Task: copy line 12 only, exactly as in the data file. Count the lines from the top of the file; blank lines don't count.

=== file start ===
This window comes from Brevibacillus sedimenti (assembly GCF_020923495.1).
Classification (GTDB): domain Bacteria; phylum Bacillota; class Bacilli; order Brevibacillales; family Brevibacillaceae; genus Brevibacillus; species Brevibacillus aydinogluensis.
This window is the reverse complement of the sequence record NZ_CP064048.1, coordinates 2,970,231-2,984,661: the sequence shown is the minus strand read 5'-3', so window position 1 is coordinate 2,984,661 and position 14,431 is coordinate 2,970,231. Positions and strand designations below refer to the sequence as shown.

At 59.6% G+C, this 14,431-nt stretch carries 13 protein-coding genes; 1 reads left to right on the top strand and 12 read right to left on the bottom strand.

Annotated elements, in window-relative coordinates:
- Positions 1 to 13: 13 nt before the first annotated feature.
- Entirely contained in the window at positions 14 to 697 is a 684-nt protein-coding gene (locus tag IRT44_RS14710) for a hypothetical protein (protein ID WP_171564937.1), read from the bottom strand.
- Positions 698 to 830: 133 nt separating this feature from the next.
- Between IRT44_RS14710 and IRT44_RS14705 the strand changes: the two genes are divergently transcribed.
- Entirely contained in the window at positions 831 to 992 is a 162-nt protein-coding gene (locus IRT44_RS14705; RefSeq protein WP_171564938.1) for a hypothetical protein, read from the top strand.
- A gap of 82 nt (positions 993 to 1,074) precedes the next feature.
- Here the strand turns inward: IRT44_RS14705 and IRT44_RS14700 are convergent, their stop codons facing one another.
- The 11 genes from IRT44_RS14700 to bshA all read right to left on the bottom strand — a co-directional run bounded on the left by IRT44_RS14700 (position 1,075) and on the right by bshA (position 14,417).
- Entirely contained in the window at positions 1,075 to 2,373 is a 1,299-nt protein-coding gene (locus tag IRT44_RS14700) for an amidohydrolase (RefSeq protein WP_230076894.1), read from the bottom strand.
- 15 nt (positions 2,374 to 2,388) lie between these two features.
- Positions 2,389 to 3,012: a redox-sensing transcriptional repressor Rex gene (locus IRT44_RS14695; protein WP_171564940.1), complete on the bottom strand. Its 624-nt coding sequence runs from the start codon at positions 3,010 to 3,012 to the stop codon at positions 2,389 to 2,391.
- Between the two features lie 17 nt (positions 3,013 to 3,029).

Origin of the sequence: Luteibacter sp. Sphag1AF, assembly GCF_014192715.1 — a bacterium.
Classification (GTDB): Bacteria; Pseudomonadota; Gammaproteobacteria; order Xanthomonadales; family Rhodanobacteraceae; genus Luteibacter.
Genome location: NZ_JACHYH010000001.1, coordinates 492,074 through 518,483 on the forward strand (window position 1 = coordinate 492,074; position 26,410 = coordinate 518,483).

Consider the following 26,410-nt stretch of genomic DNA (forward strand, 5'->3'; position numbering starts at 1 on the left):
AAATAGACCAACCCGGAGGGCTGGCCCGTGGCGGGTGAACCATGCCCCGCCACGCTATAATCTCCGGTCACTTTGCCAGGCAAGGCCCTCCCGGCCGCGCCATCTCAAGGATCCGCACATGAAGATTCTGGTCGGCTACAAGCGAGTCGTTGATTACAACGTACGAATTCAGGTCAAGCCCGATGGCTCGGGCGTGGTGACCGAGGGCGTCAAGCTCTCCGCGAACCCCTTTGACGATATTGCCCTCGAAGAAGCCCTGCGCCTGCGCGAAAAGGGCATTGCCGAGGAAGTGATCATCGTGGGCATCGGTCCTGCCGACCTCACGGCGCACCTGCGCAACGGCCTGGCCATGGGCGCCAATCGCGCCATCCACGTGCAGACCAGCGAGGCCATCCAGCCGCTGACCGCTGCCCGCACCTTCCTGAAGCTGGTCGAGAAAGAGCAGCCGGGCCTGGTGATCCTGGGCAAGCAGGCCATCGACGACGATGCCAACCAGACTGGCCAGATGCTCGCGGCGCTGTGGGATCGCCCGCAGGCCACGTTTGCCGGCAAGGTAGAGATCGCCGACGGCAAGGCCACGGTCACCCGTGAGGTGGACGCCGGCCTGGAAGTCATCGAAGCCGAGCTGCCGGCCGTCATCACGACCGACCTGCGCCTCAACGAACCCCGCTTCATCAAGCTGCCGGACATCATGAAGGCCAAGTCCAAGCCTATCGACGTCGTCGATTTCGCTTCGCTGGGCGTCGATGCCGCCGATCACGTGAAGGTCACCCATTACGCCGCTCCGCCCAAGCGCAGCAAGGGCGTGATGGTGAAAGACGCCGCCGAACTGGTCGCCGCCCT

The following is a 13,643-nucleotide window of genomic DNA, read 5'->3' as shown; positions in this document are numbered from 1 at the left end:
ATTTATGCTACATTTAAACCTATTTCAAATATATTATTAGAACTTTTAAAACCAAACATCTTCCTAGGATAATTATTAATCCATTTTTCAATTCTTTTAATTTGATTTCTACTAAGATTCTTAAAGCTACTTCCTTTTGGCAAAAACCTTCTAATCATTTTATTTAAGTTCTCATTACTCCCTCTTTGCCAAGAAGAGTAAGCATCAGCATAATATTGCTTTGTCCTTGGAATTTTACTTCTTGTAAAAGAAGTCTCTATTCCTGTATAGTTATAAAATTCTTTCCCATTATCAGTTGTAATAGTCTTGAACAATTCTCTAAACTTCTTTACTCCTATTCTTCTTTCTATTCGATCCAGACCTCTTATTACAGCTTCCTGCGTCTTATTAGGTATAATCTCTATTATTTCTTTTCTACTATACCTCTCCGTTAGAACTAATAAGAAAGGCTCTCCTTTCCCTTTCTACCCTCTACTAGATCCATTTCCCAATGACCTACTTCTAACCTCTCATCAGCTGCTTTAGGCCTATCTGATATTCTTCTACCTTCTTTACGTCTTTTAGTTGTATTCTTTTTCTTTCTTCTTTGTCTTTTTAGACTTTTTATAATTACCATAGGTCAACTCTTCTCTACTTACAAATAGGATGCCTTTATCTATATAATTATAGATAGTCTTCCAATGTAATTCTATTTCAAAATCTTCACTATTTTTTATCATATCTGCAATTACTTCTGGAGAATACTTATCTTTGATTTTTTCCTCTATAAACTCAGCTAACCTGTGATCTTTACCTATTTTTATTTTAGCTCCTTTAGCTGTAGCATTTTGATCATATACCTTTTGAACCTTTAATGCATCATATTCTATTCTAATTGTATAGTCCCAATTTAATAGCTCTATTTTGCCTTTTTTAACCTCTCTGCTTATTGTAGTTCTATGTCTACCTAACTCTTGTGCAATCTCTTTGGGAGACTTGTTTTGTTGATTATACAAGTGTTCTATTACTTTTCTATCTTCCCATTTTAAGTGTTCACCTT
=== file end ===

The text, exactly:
- Here the strand turns inward: IRT44_RS14705 and IRT44_RS14700 are convergent, their stop codons facing one another.